Torii gates mark the transition from our ordinary world to the extraordinary world of the gods, so you’ll find them at the entranceways to Shinto shrines. Being so prominent, they are sometimes used like signage to show visitors what the shrine is all about. Here are 5 unique torii you should visit in Kyoto:

1. Bamboo Torii

Fushimi Inari is home to more than 10,000 torii, each of them a “thank you” to the gods on Mt. Inari. Most are painted bright vermillion. At the entrance to the Dainippon Daidokyo Headquarters next to the Mimamori Fudomyoo, however, you will find a row of unpainted and unvarnished bamboo torii.

The Dainippon Daidokyo also has the distinction of being the only Taoist organisation on Mt. Inari. Formerly a sect of Tenrikyo, a new religion founded in Nara in 1911, it was considered heretical by the orthodox Tenrikyo, and moved to Inariyama. At its peak in the 1970s, it had more than 150,000 followers across Japan. You’ll notice yin-yang symbols all around because the Dainippon Daidokyo includes elements of Taoism in its teachings.

Dainippon Daidokyo 大日本大道教
〒612-0805 Kyōto-fu, Kyōto-shi, Fushimi-ku, Fukakusa Kaidoguchichō
Free entry. Open 24/7 but beware of wild boars at night.

2. Torii with an Evil-Repelling Star

Another shrine with Taoist connections is the Seimei Shrine in Kyoto’s Kamigyo ward. Yuzuru Hanyu, Japan’s figure skating darling, comes here to pray for strength and focus. Here he is, skating to “SEIMEI”, an instrumental piece dedicated to the Seimei Shrine.

The torii at the entrance features a pentacle, a five-pointed star symbolising the five elements of wood, fire, earth, metal, and water. Thought to have been designed by Abe no Seimei (921-1005), a oracle for the Emperor, the pentacle is still used to repel evil.

Abe no Seimei is famous in Japan because there have been numerous books, manga, and movies about him. Here’s the star in action in the trailer for Onmyoji, a 2001 film about the man:

The Seimei Shrine has a well aptly named the Seimei-i, which according to legend, was created by Abe-no-Seimei by magic.

Seimei Shrine 晴明神社
〒602-8222 Kyōto-fu, Kyōto-shi, Kamigyō-ku, Seimeichō 806
Website: http://www.seimeijinja.jp/
Free entry. Open 9:00am – 8:00pm all year round.

3. Rake-in-the-money torii

Kyoto Ebisu Shrine is one of three Ebisu Shrines in Japan dedicated to Ebisu, the god of business and fishermen. This shrine is fondly known as Ebe-ssan among Kyotoiites.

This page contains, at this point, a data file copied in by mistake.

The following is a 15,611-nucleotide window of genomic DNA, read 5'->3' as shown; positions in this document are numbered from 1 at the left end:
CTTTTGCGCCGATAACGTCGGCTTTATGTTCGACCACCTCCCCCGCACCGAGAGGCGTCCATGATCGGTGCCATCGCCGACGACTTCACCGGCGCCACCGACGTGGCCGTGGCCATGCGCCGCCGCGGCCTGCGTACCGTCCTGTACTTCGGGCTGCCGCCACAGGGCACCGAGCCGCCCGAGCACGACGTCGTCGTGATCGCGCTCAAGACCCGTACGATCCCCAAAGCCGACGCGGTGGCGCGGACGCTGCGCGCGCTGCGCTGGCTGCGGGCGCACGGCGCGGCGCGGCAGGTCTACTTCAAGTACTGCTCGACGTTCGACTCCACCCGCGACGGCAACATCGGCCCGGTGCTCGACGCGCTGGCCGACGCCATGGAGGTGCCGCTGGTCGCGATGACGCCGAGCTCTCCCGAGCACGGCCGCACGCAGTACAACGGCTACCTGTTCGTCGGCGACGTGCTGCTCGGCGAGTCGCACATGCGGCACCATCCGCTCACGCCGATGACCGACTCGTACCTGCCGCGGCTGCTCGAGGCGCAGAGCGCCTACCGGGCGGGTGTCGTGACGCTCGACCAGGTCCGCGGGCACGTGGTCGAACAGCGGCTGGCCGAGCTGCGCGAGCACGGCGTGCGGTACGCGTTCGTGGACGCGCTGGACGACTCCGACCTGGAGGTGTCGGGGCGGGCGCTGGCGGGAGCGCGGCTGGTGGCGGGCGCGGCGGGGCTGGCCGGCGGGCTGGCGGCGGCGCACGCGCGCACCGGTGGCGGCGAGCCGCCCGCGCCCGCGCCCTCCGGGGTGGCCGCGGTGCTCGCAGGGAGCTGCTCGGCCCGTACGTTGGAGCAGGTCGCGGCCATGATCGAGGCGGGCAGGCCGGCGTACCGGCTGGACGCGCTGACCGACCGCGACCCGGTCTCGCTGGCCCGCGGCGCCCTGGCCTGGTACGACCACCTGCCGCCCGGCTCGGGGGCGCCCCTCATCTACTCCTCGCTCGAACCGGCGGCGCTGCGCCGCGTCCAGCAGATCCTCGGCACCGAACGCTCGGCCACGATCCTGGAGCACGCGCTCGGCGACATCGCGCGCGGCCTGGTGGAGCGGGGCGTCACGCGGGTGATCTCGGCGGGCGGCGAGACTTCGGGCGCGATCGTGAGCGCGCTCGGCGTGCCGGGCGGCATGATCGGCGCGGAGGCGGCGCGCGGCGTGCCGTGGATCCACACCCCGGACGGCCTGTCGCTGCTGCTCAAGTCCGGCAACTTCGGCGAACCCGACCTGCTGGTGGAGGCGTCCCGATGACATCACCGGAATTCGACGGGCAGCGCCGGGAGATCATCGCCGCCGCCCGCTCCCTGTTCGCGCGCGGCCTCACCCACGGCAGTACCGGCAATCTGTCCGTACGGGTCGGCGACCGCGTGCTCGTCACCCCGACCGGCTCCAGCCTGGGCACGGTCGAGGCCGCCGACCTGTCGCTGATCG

In the middle of the torii gate is Ebisu’s smiling face and a rake beneath him. It’s full of coins because local tradition has it that if you hurl a coin up and it stays there, you’ll rake in wealth for the rest of the year.

Kyoto Ebisu Shrine 京都ゑびす神社
〒605-0811 Kyōto-fu, Kyōto-shi, Higashiyama-ku, Komatsuchō 125
Website: http://www.kyoto-ebisu.jp/
Free entry. Open 8:00am – 5:30pm all year round, except on festival days from 8-12 January.
8 January: 9:00am – 11:00pm,
9-10 January: 9:00am – 2:00pm,
11 January: 2:00pm – 12:00 midnight,
12 January: 9:00am – 10:00pm.

4. Golden Torii

To be doubly sure that you’ll do well on the wealth front, visit the Golden Torii at Mikane Shrine. Enshrined there is Kaneyama-hikonokami, the god of minerals, who gives grace to anything made of metal, including gold. The Mikane Shrine used to be a fixture among mining magnates, but today visitors wash their coins and credit cards with the water from this shrine:

The torii used to be quite ordinary, but then it collapsed in a storm in 2006. Devotees donated gold foil for the new gate, which is what you’ll see gleaming across the entrance if you visit.

Go in late autumn to see the gingko tree there turn a brilliant shade of gold.

Mikane Shrine 御金神社
〒604-0042 Kyōto-fu, Kyōto-shi, Nakagyō-ku, Oshinishinotoincho 614
Free entry. Open 24/7.

5. Torii With Ends Sticking Out into Buildings

Head over to Nishiki Market for a look at Nishiki Tenmangu’s torii. Unlike the other four, which are interesting because of what you can see, Nishiki Tenmangu’s torii is famous for what you can’t see: the ends of both sides of the torii.

Built in 1935, the torii used to be at the centre of a wide approach leading from the eastern end of the market to the shrine. But the city office had drawn the boundaries of the shrine based on the width of the pillars of the torii and not the full extent of its sides. So when buildings came up beside the shrine in the 1990s, their walls came up right against the pillars of the torii and the top part of the torii are now buried in the neighbouring buildings.

Nishiki Tenmagu 錦天満宮
〒604-8042 Kyoto Prefecture, Kyoto-shi, Nakagyo Ward, Nakanocho 537
Website: http://nishikitenmangu.or.jp
Free entry. Open 8:00am – 8:30pm all year round.